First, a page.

Until 1987, the Slant Six was Chrysler’s go-to workhorse. The 318 made for a nice V8. The 360 provided grunt. Anything else provided thrills and smiles. But the Slant Six, be it the 170 cubic incher, the 198 cubic incher, or the 225ci that most of us are familiar with, was the mule of the lineup. You could find it everywhere, from a 1960 Valiant to a 1970 Fury to a 1980 B-van to a later 1980s Dodge Ram. It got pressed into service just about everywhere. And while it’s nothing to really sing about power-wise in any stock form, the Slant’s place in history isn’t about balls-out grunt, it’s about being as reliable as an anvil. What it takes to kill one of Chrysler’s inline sixes is nothing short of either pure, unadulterated abuse in high concentrated doses or one of the most bone-headed mechanic screw-ups ever recorded. You seriously have to lose your brain for ten minutes to find the breaking point of one of these engines.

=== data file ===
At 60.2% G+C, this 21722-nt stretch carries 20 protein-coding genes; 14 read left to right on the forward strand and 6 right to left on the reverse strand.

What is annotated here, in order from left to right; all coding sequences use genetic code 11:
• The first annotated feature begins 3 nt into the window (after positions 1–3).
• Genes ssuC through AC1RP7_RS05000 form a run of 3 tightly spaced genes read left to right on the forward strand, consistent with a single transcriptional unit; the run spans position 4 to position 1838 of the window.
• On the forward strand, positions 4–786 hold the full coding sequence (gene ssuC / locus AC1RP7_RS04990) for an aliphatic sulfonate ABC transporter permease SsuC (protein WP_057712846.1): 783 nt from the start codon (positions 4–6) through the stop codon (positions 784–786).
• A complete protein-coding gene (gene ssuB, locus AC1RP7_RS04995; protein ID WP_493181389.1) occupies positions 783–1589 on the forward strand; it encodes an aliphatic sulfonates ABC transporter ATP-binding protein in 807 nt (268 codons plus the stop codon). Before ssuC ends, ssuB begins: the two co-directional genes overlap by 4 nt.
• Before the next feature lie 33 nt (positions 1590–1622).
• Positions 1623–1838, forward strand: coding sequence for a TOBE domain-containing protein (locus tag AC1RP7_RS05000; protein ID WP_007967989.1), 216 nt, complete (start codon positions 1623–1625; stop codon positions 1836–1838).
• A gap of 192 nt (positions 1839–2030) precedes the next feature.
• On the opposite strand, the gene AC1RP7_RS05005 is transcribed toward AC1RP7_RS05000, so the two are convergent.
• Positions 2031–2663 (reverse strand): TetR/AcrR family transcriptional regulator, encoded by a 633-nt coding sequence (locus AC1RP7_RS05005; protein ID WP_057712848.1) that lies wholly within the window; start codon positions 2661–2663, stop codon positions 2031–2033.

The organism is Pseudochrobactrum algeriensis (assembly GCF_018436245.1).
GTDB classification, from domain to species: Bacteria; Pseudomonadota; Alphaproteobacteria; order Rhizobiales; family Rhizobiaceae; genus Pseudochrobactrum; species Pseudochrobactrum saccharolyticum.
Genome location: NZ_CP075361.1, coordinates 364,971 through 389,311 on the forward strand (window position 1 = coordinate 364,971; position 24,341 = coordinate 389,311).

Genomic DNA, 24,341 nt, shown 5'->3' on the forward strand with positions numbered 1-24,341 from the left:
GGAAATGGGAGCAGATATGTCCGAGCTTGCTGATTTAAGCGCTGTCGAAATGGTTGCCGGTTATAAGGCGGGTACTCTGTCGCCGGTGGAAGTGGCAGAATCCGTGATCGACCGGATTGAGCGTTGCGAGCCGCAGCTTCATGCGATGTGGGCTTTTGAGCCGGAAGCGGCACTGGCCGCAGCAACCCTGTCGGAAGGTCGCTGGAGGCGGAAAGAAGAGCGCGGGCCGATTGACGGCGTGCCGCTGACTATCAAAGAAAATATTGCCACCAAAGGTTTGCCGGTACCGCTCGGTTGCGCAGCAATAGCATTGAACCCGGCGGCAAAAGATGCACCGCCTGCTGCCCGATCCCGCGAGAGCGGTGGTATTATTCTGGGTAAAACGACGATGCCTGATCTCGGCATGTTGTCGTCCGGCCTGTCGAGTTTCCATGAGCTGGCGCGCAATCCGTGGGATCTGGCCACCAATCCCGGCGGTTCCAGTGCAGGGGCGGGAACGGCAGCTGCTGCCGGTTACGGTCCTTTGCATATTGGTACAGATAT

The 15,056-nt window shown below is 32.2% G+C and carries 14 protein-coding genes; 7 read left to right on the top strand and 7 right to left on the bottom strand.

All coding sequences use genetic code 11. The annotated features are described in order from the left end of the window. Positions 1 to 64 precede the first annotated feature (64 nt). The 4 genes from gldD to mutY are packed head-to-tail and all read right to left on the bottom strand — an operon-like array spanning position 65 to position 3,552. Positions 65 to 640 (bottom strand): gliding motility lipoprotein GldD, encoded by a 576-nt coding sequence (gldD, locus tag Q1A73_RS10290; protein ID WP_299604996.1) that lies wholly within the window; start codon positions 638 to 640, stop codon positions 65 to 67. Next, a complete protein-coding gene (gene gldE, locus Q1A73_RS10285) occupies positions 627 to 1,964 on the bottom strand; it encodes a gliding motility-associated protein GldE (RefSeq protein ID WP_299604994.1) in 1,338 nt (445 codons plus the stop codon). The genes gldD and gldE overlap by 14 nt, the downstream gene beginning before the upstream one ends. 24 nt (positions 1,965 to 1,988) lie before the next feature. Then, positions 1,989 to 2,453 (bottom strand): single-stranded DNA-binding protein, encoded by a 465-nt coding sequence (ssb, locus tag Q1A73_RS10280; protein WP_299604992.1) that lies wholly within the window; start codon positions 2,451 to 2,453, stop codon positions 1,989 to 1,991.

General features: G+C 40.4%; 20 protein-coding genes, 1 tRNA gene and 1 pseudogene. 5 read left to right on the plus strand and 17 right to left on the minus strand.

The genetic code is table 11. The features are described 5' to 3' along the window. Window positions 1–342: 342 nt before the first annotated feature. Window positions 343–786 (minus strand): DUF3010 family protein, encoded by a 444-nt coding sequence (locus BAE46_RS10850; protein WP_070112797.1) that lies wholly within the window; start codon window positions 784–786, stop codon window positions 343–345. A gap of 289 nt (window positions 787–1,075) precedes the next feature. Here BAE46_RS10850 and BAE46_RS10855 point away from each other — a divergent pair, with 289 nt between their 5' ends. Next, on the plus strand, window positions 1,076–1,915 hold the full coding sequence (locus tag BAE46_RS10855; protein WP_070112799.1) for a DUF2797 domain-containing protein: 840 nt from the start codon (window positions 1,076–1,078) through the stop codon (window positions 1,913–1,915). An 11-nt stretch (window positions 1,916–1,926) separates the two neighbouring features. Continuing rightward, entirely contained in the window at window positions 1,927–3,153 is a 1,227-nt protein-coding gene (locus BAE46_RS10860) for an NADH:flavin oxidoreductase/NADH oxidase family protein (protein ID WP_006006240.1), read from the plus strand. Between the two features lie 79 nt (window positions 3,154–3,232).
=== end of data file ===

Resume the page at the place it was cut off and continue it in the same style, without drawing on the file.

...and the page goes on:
But here’s the thing: many people understand the workings of the typical V8 engine. They get how the air moves in, how the exhausts go out, and they understand the basic designs of their engine of choice. When it comes to the Slant, however, that doesn’t seem to be the case. In my history, all that was needed to be understood about them was “alive” or “dead”. And in the yard I dealt with, a dead Slant meant a dead car, no matter how nice the body and interior were. And that’s a shame for an engine with such a durable reputation. There are articles claiming 300 horsepower, 400 horsepower builds, but before you grab a wrench, maybe you should get a rundown on the basic design of the engine!